Ducks star flying high

RANDY SPORTAK, SUN MEDIA

, Last Updated: 7:16 AM ET

There was no epiphany that brought Scott Niedermayer back into the fold.

No shining light, no act of God...

No defining moment.

"It was just that feeling -- the instinct after a few months away, it was time," the Anaheim Ducks star defenceman said after practising yesterday at the Corral. "There was a lot of things. You make lists or have different reasons in your head, but that never really seemed to work.

"For me, it just came down to a feeling I had. That feeling I had just got stronger and stronger that I should be here, and for all the reasons everybody can probably think it."

Nor did the decision come down to a family vote. It was his decision to make alone, and instead of riding into the sunset as one of the most successful players in league history, he returned.

"Of course you talk with your wife especially, parents, different things like that," Niedermayer said. "The kids had different ideas about things. They wanted me to go back so they can get bubble gum in the dressing room after games, so I don't know how much stock I could put in that."

Seeing as the Ducks arrived in Calgary for tonight's clash on a four-game winning streak, you can be sure that organization is thrilled with the turn of events.

"For whatever reason -- and I wish I had the answer to why we spent so much time (in our own zone) before -- the addition of Scott Niedermayer seems to have elevated our whole mantra as a group," said coach Randy Carlyle.

"If you're around Scott Niedermayer, he's so unassuming you wonder how does that happen? But it happened, and we're thankful."

No kidding. A team strong on the blueline already with Chris Pronger, Mathieu Schneider and Francois Beauchemin became embarassingly wealthy with Niedermayer's return this month.

After all, we're talking about the Conn Smyth Trophy winner from last spring and the top-scoring defenceman in the league last season.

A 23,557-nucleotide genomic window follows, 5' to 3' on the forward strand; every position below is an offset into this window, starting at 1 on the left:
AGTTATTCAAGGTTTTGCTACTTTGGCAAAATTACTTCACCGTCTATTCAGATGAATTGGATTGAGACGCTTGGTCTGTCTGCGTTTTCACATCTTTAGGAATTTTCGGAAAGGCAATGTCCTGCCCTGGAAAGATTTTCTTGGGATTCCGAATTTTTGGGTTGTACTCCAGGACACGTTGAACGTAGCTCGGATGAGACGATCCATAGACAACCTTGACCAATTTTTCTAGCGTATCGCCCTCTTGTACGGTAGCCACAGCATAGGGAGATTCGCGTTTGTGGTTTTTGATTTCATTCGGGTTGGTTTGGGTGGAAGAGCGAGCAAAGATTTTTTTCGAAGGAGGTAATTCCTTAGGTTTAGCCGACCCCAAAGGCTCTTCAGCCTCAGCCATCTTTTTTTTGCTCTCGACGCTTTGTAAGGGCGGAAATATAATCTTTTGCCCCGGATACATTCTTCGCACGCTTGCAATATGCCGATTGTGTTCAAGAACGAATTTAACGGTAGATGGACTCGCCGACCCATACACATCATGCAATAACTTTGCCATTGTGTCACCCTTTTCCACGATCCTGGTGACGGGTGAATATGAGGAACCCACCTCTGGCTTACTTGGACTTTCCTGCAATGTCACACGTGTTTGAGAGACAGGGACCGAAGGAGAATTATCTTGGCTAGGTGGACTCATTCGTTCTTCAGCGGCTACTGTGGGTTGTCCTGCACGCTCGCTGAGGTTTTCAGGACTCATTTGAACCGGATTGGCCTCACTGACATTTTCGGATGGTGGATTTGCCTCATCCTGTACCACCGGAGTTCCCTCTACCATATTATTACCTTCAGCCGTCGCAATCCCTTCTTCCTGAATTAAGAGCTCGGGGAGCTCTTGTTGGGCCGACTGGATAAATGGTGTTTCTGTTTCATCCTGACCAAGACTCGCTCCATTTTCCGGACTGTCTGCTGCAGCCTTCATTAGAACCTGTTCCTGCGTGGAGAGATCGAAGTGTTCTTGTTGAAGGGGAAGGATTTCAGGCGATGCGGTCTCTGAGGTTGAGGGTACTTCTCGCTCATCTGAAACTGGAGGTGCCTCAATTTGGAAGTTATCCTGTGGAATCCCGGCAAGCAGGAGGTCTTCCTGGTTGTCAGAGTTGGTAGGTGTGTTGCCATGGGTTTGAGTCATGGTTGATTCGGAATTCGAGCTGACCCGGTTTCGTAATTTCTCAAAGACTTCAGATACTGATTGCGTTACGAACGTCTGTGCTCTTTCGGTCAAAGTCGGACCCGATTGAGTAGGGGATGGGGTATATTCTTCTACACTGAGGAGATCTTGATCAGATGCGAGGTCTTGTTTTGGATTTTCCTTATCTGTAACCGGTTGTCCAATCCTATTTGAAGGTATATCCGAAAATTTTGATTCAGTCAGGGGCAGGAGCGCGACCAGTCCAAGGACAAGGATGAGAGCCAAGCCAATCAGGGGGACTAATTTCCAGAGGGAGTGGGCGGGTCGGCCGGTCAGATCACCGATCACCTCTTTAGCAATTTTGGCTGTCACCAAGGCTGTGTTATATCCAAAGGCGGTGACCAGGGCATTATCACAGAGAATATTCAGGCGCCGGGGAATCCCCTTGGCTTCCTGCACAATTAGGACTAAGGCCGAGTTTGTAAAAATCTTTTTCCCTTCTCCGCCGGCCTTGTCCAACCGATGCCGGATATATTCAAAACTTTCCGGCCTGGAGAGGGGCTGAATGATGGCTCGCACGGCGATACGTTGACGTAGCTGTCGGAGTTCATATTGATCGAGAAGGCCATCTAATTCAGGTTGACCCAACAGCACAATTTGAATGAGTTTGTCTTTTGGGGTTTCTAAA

Team-wise, Niedermayer's return has been a boon.

Personally, he said his game is still rounding into form.

"When you're out there with nine other players moving around and you're comfortable out there, you know where to position, you know where to look, your anticipation -- you're not even thinking, you just know what to do -- and I just don't feel there's that last five per cent. That's what you have to polish up," he said.

"I'm not lost out there, but just to feel that's coming without thinking, it does take time."

Still, if any player can jump into the fray mid-season, it's Niedermayer. When he plays the game, it seems so effortless, almost like the 34-year-old could play forever.

"I think the way I play, maybe it looks a little easier than it is," said Niedermayer, who is averaging 21 minutes and 42 seconds of ice time in his return.

"I don't know, I don't really watch a lot of video of myself, but people seem to have that impression. It doesn't feel easy."

After practice, Niedermayer had a muscle stimulator working his sore groins. You can be sure, though, come playoff time, the four-time Stanley Cup champ will be ready.

"Obviously this is a situation I chose to go, so I have to try and deal with it and make it as smooth as possible and prepare myself as best I can to overcome the obstacles that will be there, for sure, because there will be some," he said.


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